Claudin-11 is a tight junction protein associated with myelin that may act to limit water and solute movement between myelin layers (Chow et al., 2005; Gow and Devaux, 2008; Denninger et al., 2015). In the current study immunoreactivity for claudin-11 was unaffected by treatment with methanol or M-NAA. In contrast, claudin-11 immunoreactivity was highly elevated in the brains of Nur7 mice (Figure 8). Claudin-11 positive oligodendrocyte processes appeared swollen in Nur7 mice and fiber pathways were stained much more intensely than in control or M-NAA treated mice. M-NAA treatment did not result in increased claudin-11 expression, as was the case with Nur7 mice (Figure 8).


Figure 8. Immunoreactivity for claudin-11 (also known as oligodendrocyte specific protein) in the forebrain. Staining for claudin-11 was moderate to strong in fiber pathways in control mice (A,B), and there was no change in immunoreactivity with M-NAA treatment (C,D). In contrast, Claudin-11 immunoreactivity was highly elevated in all fiber pathways in untreated Nur7 mice (E,F). Major fiber pathways such as the fimbria of the hippocampus and internal capsule were reduced in thickness in Nur7 mice, suggesting axonal and oligodendrocyte loss. Oligodendrocyte processes were enlarged with swollen segments in Nur7 mice (H) as compared with controls (G). Abbreviations: cc, corpus callosum; CP, caudate/putamen; fim, fimbria; ic, internal capsule; GP, globus pallidus; st, stria terminalis. Micron bar = 200 μm in (A–F), 10 μm in (G,H).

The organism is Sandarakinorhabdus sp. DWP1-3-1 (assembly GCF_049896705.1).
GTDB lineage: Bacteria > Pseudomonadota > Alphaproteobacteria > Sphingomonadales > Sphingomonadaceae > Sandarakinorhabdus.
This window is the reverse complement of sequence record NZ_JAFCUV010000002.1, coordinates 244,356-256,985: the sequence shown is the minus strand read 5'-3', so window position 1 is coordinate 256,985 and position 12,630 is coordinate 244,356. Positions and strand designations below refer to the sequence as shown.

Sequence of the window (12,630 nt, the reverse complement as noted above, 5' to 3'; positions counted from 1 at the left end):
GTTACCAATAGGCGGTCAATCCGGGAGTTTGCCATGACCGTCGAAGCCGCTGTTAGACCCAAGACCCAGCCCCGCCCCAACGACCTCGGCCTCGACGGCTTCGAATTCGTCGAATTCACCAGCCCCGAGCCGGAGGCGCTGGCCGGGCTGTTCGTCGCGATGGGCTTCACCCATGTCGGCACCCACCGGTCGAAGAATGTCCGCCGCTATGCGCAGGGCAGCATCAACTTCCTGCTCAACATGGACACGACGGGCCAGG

Immunohistochemistry for GFAP (astrocytes), claudin-11 (oligodendrocytes) and parvalbumin (neurons) showed that all three cell types were present in the heavily vacuolated areas such as the GP (Figure 9). This indicates that despite cell loss leading to vacuole formation, some neurons, oligodendrocytes and astrocytes may be more resistant than others and remain in the most heavily damaged brain regions.


Figure 9. Staining for claudin-11 (oligodendrocytes; A,B), GFAP (astrocytes; C,D) and parvalbumin (neurons; E,F) showed that all three cell types remained in heavily vacuolated areas such as the GP. Higher magnification images in (B,D,F) are from heavily vacuolated areas in the GP (extended depth of field). Micron bar = 200 μm (A,C,E), 50 μm (B,D,F).


The enzymes involved in NAA synthesis and breakdown are aspartate N-acetyltransferase (Asp-NAT; Truckenmiller et al., 1985) and Aspa respectively (Kaul et al., 1991). The gene encoding Asp-NAT has been identified as NAT8L (Ariyannur et al., 2010b; Wiame et al., 2010). Mutations in the ASPA gene result in Canavan disease, which leads to hypomyelination, severe developmental delay, brain vacuolization and early death (Hagenfeldt et al., 1987; Matalon et al., 1988). The only reported case of loss of NAT8L in a human patient showed significant developmental delay, microcephaly and seizures, but with less overt pathology than is seen in severe Canavan disease patients (Burlina et al., 2006; Wiame et al., 2010). However, not all Aspa mutations result in severe cases of Canavan disease, and some cases are relatively mild (Tacke et al., 2005; Janson et al., 2006). Reports have indicated that mutations resulting in lower conformational or thermal enzyme stability lead to the more severe cases of the disorder (Zano et al., 2013; Wijayasinghe et al., 2014). A recent study has indicated that even low levels of residual ASPA activity associated with certain ASPA mutations result in milder forms of Canavan disease (Mendes et al., 2017).